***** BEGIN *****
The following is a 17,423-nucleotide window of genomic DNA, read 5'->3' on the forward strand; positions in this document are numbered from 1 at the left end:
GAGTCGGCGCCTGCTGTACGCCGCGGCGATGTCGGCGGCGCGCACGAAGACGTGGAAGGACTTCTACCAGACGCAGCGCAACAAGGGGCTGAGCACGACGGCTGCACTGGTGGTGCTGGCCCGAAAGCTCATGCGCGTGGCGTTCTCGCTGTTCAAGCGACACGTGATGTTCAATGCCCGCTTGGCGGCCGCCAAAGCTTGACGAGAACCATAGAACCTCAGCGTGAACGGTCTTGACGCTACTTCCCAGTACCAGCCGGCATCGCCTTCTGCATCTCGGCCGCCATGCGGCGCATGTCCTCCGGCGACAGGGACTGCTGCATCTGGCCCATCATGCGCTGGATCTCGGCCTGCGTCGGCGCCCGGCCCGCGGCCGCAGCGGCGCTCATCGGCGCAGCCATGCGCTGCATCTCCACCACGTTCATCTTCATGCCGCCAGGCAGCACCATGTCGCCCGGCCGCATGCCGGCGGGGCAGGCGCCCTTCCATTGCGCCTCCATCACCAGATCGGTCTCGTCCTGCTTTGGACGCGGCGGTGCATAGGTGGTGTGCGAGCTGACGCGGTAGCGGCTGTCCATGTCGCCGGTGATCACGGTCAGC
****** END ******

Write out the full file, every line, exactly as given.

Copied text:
The following is a 17,423-nucleotide window of genomic DNA, read 5'->3' on the forward strand; positions in this document are numbered from 1 at the left end:
GAGTCGGCGCCTGCTGTACGCCGCGGCGATGTCGGCGGCGCGCACGAAGACGTGGAAGGACTTCTACCAGACGCAGCGCAACAAGGGGCTGAGCACGACGGCTGCACTGGTGGTGCTGGCCCGAAAGCTCATGCGCGTGGCGTTCTCGCTGTTCAAGCGACACGTGATGTTCAATGCCCGCTTGGCGGCCGCCAAAGCTTGACGAGAACCATAGAACCTCAGCGTGAACGGTCTTGACGCTACTTCCCAGTACCAGCCGGCATCGCCTTCTGCATCTCGGCCGCCATGCGGCGCATGTCCTCCGGCGACAGGGACTGCTGCATCTGGCCCATCATGCGCTGGATCTCGGCCTGCGTCGGCGCCCGGCCCGCGGCCGCAGCGGCGCTCATCGGCGCAGCCATGCGCTGCATCTCCACCACGTTCATCTTCATGCCGCCAGGCAGCACCATGTCGCCCGGCCGCATGCCGGCGGGGCAGGCGCCCTTCCATTGCGCCTCCATCACCAGATCGGTCTCGTCCTGCTTTGGACGCGGCGGTGCATAGGTGGTGTGCGAGCTGACGCGGTAGCGGCTGTCCATGTCGCCGGTGATCACGGTCAGC